History favours unlikely quest of America's great unknowns

Immediate history tells us that the man cuddling the claret jug on Sunday evening is much more likely to emerge from the Tin Cup triumvirate of Jason Allred, Scott Gutschewski and Rich Barcelo.

A recently developed golf law, the Curtis-Hamilton proposition, has established that the worse golfer you are the more chance you have of winning an Open. The founders of this axiom, Ben Curtis and Todd Hamilton - respectively the winners at Sandwich in 2003 and, 12 months ago, at Royal Troon - are back again to see if they can repeat the formula. Through them we have learned to beware the unknown American golfer.

The problem for our most recent winners is that they found balancing on the tip of golf's pyramid an impossibility. Both have fallen from grace, all the time proving that it is easier to regain virginity than major-winning form.

It can never be bad to win the biggest of prizes but, as Viv Nicholson once discovered, it can have unfortunate consequences. Hamilton lost his magic in the media and corporate swirl that visits even this most humble of Open winners. Still, the quest to regain it does not appear to be greatly troubling him. The 39-year-old reported for a modestly attended interview yesterday eating an ice cream.

Hamilton is the golfer who made his name on the Asian Tour, if that is not a contradiction in terms. He hails from from Oquwaka, Illinois, a township still best remembered for the death of Norma Jean, a circus elephant which was killed by lightning while tied to a tree.

This is as racy as the Hamilton story gets. There was no spend, spend, spend for him in the aftermath of his greatest payday. "We were in the process of building a new house," he said. "It's allowed us to pay it off a little bit quicker than we had anticipated. And I really haven't bought anything outlandish. All the stuff that I enjoy I get for free - golf clubs, golf clothes, things like that."

So how had this career-changing moment altered Hamilton's life? "I've been recognised a little more than in the past," he said. "I probably got recognised more last night [at the champions' dinner] than a lot of times in the States. That's kind of nice for people not to know who you are."

Guys like this usually finish last, rather than beating Ernie Els in play-offs. Yet it is probably the runner-up who is best remembered from 12 months ago, as well as others who have registered only similar achievement to Todd Hamilton.

"A lot of people still haven't heard of me because I haven't really played well since The Open," he said. "But I have the same number of majors as Phil [Mickelson]. How crazy is that?"

Curtis was, if anything, even more of a surprise winner, a figure who caused the biggest shock in Kent since a Norman, and not Greg, led his fleet over the horizon. The man from Ohio was ranked 396th in the world at the beginning of that week and qualified for the tournament only because he had tied for 13th place in the Western Open. He became the first person to win a major at his first attempt since Francis Ouimet at the 1913 US Open.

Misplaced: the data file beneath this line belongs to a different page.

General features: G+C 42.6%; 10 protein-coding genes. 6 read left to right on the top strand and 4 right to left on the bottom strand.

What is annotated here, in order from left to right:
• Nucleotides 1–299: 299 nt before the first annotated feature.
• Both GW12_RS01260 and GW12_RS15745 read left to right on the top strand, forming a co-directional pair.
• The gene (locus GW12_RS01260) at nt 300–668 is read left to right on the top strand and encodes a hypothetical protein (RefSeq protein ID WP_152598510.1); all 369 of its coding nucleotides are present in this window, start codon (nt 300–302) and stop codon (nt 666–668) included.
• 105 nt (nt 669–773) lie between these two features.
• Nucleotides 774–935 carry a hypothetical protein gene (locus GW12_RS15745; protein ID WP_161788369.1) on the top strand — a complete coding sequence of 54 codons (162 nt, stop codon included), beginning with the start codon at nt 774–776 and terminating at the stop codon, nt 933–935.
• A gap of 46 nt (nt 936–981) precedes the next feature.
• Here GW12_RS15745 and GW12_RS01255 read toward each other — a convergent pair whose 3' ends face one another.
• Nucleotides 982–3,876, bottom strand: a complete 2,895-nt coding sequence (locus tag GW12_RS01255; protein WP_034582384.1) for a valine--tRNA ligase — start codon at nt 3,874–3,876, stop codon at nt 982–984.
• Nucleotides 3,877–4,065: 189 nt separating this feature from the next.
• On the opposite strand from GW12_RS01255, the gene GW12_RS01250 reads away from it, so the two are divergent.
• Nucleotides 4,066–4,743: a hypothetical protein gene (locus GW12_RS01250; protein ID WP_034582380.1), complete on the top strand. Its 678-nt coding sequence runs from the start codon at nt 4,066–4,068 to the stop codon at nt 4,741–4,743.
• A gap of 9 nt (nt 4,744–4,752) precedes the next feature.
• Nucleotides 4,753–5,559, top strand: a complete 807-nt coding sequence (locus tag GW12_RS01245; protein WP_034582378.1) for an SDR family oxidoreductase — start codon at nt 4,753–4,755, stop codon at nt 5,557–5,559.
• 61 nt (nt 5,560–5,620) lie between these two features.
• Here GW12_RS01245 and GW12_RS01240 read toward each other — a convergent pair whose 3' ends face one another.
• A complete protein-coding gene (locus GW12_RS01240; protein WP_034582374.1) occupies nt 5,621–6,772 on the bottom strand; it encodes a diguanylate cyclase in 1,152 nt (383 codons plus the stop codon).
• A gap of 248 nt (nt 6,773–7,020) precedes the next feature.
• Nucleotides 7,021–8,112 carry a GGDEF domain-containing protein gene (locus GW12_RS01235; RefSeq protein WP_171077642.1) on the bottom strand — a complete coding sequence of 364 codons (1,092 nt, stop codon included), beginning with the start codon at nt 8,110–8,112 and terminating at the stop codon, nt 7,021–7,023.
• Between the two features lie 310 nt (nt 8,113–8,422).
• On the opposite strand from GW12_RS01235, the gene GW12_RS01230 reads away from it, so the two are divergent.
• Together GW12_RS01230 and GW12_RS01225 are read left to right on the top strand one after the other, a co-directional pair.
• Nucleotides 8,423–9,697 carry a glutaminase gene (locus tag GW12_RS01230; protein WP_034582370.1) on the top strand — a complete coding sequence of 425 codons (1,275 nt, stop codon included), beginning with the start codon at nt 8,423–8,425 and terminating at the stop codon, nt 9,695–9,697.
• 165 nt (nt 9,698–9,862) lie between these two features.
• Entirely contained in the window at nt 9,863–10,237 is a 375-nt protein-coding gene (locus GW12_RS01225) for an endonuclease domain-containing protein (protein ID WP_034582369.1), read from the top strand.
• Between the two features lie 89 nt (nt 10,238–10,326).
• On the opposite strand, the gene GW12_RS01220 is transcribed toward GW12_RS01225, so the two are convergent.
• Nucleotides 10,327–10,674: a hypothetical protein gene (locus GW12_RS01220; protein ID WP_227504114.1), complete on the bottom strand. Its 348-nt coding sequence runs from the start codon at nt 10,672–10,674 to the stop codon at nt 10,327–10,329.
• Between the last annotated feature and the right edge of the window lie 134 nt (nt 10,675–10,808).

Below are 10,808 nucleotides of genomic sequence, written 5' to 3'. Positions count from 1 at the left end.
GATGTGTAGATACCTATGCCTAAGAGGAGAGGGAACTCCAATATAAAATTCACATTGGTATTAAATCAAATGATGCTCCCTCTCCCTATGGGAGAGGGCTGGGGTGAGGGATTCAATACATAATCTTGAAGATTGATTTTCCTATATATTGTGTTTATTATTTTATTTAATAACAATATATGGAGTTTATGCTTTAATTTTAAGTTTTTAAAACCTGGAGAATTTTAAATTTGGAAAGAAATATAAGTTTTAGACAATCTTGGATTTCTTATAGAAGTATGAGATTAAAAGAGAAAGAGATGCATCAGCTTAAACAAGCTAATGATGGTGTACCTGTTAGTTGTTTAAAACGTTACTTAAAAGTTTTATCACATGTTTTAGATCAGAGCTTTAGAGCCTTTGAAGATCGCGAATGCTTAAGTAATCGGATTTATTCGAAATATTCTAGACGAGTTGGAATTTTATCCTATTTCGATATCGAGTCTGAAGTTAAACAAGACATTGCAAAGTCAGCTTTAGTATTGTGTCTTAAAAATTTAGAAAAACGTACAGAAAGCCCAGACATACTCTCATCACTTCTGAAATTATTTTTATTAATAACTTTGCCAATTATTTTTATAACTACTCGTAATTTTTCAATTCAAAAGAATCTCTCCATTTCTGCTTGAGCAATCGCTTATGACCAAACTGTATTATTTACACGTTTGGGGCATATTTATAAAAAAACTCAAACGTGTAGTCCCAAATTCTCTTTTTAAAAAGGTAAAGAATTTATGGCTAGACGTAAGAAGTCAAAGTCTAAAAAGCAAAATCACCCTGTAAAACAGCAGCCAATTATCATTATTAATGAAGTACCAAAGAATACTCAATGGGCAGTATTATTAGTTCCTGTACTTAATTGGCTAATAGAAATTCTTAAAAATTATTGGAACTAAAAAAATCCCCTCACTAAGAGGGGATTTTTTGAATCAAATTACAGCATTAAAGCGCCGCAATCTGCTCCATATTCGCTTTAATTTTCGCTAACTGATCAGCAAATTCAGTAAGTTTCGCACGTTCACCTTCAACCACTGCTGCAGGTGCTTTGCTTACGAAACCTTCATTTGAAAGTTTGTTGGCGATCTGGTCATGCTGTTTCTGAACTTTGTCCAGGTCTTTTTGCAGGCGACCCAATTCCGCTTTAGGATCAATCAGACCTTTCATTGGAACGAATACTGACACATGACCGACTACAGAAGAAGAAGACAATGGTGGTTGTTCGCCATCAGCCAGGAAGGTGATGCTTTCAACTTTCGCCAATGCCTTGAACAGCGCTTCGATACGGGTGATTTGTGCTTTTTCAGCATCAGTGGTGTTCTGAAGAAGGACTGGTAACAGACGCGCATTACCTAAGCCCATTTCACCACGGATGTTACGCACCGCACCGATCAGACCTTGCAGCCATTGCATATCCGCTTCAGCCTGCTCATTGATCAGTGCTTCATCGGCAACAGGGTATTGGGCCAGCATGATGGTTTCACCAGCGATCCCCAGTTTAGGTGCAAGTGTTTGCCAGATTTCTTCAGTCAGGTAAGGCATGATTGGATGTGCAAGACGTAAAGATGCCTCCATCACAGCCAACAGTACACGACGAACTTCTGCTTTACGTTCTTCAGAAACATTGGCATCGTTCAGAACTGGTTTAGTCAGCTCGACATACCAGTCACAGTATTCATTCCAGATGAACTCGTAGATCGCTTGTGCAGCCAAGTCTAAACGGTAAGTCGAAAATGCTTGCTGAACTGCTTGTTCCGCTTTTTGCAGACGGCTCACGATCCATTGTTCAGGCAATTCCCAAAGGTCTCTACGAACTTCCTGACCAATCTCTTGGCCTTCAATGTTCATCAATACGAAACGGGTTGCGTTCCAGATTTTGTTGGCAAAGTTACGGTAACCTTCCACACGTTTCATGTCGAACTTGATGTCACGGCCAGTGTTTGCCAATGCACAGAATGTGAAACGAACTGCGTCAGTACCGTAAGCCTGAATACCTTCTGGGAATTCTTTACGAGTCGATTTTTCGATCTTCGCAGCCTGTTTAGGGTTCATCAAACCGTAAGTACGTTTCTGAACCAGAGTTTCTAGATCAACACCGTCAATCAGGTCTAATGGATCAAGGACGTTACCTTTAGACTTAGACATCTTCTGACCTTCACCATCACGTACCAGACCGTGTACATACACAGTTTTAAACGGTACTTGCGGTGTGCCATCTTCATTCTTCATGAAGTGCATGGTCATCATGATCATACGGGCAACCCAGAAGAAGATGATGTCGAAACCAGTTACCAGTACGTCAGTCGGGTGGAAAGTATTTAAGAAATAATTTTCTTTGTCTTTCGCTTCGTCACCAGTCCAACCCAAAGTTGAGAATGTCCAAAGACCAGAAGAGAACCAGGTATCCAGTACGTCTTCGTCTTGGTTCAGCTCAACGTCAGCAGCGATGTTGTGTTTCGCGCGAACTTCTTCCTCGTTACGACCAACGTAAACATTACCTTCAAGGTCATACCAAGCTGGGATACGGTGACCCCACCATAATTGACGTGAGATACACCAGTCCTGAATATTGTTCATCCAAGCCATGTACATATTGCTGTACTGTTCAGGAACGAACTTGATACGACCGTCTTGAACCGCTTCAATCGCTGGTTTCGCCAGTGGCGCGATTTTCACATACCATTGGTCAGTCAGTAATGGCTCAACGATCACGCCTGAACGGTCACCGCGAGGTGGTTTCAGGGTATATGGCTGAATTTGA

Innocence proved to be Curtis's 15th club. "Wherever I hit the ball, I was just happy to be there," he said. On the US Tour this season Curtis has missed the cut in all but three of 15 tournaments. The suspicion remains that he will play great golf for only four days in his life, but at least he selected the correct four days.

There are the theories for the victories of Curtis and Hamilton. One is that they were beacons for the strength of the modern-day game, proof that golf today has never been more gracious in bestowing its favours among the multitude. Another is that they were flukes.

"It goes to show you how deep the fields are out here," Tiger Woods says. "People don't realise how good these guys really are. It goes to show that anyone who enters the field not only has the opportunity to win but can win."

So now we must scrutinise the latest batch of American journeymen, golfers who have arrived here along largely deserted byways. They may not even be legends in their own tee times, but that, we have learned, is no disfigurement to their championship prospects. The favoured three are all embarking on their first Open.

Jason Allred, a 25-year-old rookie, possesses compelling qualifications. He has played two career PGA Tour events and missed the cut in both. Hopeful No 2 is Scott Gutschewski, at 28 a veteran of the Tight Lies Tour, the Prairie Tour and the Hooters Tour. And perhaps most persuasive of all is Rich Barcelo, who has yet to earn a dime on the PGA Tour and is not even the most famous sportsman in his family. That distinction belongs to his brother Marc, formerly a pitcher for the Minnesota Twins and the Chicago Cubs.

These are the men waiting to be touched by Open alchemy. All can be backed at 1,000-1. Great riches await one of them and us.

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